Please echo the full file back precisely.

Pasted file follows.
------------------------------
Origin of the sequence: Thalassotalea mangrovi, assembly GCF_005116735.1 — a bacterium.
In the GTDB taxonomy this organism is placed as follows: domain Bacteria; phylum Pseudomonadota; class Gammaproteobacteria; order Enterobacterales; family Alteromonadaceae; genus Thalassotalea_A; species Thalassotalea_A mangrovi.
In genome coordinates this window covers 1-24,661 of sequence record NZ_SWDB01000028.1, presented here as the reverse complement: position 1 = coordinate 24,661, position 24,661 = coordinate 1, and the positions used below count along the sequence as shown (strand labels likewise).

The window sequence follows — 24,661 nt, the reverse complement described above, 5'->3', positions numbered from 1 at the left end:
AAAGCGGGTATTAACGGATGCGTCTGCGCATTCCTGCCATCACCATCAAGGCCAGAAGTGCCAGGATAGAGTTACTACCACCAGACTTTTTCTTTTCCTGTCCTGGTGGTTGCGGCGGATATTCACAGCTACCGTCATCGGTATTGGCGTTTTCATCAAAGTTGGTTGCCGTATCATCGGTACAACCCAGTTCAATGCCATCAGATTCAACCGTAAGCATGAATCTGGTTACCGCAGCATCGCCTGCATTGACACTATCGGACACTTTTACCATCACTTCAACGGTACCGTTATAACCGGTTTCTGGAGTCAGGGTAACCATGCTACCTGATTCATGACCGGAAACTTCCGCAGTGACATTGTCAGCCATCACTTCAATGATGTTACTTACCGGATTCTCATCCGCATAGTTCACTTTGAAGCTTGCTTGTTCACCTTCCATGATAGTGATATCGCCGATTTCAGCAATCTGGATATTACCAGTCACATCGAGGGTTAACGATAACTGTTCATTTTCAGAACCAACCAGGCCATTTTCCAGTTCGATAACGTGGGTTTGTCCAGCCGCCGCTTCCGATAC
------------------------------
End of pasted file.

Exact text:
Origin of the sequence: Thalassotalea mangrovi, assembly GCF_005116735.1 — a bacterium.
In the GTDB taxonomy this organism is placed as follows: domain Bacteria; phylum Pseudomonadota; class Gammaproteobacteria; order Enterobacterales; family Alteromonadaceae; genus Thalassotalea_A; species Thalassotalea_A mangrovi.
In genome coordinates this window covers 1-24,661 of sequence record NZ_SWDB01000028.1, presented here as the reverse complement: position 1 = coordinate 24,661, position 24,661 = coordinate 1, and the positions used below count along the sequence as shown (strand labels likewise).

The window sequence follows — 24,661 nt, the reverse complement described above, 5'->3', positions numbered from 1 at the left end:
AAAGCGGGTATTAACGGATGCGTCTGCGCATTCCTGCCATCACCATCAAGGCCAGAAGTGCCAGGATAGAGTTACTACCACCAGACTTTTTCTTTTCCTGTCCTGGTGGTTGCGGCGGATATTCACAGCTACCGTCATCGGTATTGGCGTTTTCATCAAAGTTGGTTGCCGTATCATCGGTACAACCCAGTTCAATGCCATCAGATTCAACCGTAAGCATGAATCTGGTTACCGCAGCATCGCCTGCATTGACACTATCGGACACTTTTACCATCACTTCAACGGTACCGTTATAACCGGTTTCTGGAGTCAGGGTAACCATGCTACCTGATTCATGACCGGAAACTTCCGCAGTGACATTGTCAGCCATCACTTCAATGATGTTACTTACCGGATTCTCATCCGCATAGTTCACTTTGAAGCTTGCTTGTTCACCTTCCATGATAGTGATATCGCCGATTTCAGCAATCTGGATATTACCAGTCACATCGAGGGTTAACGATAACTGTTCATTTTCAGAACCAACCAGGCCATTTTCCAGTTCGATAACGTGGGTTTGTCCAGCCGCCGCTTCCGATAC